to be Ra' ( with local NFB ) = tetrode Ra / ( 1 + [ ß x µ ]), where ß is the fraction fed back, and µ is amplification factor
and the screen is bypassed to the cathode. We should get Ra' = 25,000r / ( 1 + [ 0.2 x 265 ] ) = 463r, which is less
than 1/2 the Ra of a triode connected 6550 at the same Ea Ia conditions. 

The use of a 50% UL tap will also reduce Ra to around 2k5, and is equivalent to about 4.5dB of GNFB.
This is a mild amount of NFB, and if UL tap is moved to anode, the 6550 is triode connected, giving Ra about 1k0,
equal to 6dB GNFB.

I found superlative results with 20% CFB but with screen bypassed to 0V, so the tube operates as if it has 20%
UL taps, but also has the 20% CFB in grid circuit. see 35W SE and SE32 amps.

NOTE. Pure beam tetrode and CFB can use fixed Eg2 = 2/3 Ea but for UL, the g2 is at same Vdc as Ea, +300V
because OPT primary has low winding resistance. Thus the -Vdc bias for grid is high for UL, ( or triode ) or where
Ea = Eg2. The lower Eg2 allows for lower grid bias. The Ra curves will much change their shape with change of
Eg2 and Ra, µ, gm and THD will all change. But for the same idle Ea and Iadc, Po will remain about the same.

Fig 4. 6550 tetrode Ra curves for Eg2 = 300Vdc.
Fig 4 shows overall similar shapes for Ra curves, and is like Fig 2, but the knees of Ra curves for Eg1
values are higher, which allow the tube to give a higher maximum Iapk. Notice that the knee of the Ra curve
for Eg1 = 0V is at 50V x 400mA. The slope of diode curve = 125r. In Fig 2 for Eg2 = +200V, the knee is at
55V x 245ma with diode curve R = 224r. In samples of 6550 I have tested, the diode line slope may not reach
the low resistance indicated by curves. With 50% UL connection or CFB use, I always have allowed diode
line for most beam tetrodes and pentodes being 280r and if it is lower, then measured results for Po may be
higher than estimates with 280r predict, which would be a bonus.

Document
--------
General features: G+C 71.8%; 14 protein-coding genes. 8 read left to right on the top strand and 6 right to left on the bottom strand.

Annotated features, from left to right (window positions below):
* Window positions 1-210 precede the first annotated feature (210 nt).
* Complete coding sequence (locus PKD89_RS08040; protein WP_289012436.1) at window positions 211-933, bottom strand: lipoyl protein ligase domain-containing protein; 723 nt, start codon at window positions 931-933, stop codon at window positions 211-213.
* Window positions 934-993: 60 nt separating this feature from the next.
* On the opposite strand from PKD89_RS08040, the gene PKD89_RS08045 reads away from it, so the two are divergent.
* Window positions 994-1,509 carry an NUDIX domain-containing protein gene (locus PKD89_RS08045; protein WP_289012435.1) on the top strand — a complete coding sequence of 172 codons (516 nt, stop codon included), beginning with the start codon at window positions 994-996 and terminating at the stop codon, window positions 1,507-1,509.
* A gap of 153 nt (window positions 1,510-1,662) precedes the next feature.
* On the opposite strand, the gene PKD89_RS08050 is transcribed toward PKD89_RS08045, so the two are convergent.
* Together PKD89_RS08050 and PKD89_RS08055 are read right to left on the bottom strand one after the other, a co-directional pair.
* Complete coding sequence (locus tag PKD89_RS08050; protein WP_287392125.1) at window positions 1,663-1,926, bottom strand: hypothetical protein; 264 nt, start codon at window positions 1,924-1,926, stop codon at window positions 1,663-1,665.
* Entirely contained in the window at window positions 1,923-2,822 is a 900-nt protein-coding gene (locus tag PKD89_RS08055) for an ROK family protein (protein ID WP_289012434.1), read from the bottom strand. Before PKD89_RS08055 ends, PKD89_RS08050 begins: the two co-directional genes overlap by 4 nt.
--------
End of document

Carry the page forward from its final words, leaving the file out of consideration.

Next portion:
In practice, the lowest Rd diode line resistance is with pure tetrode. But with UL or CFB, the Rd will increase,
and there is some variation in tube samples.

Fig 5. 6550 tetrode, Ea +350V, Eg2 +300V, RLa 2k0, 4.167k, 8k0.
Fig 5 shows 3 loads of SE 6550 tetrode. ABQCD is loadline for PURE CLASS A and it gives the
highest amount of pure class A Po. It is 4.167k and plotted with point B at twice idle Iadc on diode curve,
and all points have been plotted similarly to the 2k5 load in Fig 3.

RLa load for max Po is calculated RLa = 0.9 x Eadc / Iadc = 0.9 x 350V / 80mA = 3.937k. This is close to
loadline result, only 5% lower than 4.167k.

For load RLa = 4,167r the theoretical max Po = 13.3W and with Ia swing = +/-80mApk, and Ea swing
= -/+330Vpk. Symmetrical clipping occurs. Theoretical max Po assumes enough NFB is used to get
THD < 0.5% at clipping.

As clipping is approached, THD spectra increase, and the THD amplitude The NFB reduces levels of all
THD but will add a few more H due to intermodulation effects. But a typical SE tetrode or pentode may
make 10% THD near clipping, and the 20dB NFB reduces this to not less than 1%. The THD % is roughly
proportional to the output Vac. If max Po = 12W, and the tube makes 1.2W, Vac level is about 1/3 of the pull
power level and THD with NFB is 1/3 of the 1% at 12W, ie, 0.33%, and this cannot be ignored. The amounts
of 2H, 3H, 4H, 5H are the majority, but the relative amounts cannot be estimated by load line analysis. The THD
of tetrodes and pentodes has always been considered to be worse than triode or UL connection.

Tetrodes and pentodes have high 2H when RLa is very low or very high, and there is a load where 2H is
extremely low, but where 3H and
others are high. And the phase of the 2H with low loads is opposite to 2H phase at high loads. So that you
cannot avoid ever high THD. I spent considerable time plotting THD vs Va for 6550 at my page at basic-tube-4.html
There are numerous graphs for THD vs Va for many idle Ea and I conditions, and comparisons to triode connection
of 6550. In general, all tetrodes and pentodes must have high NFB.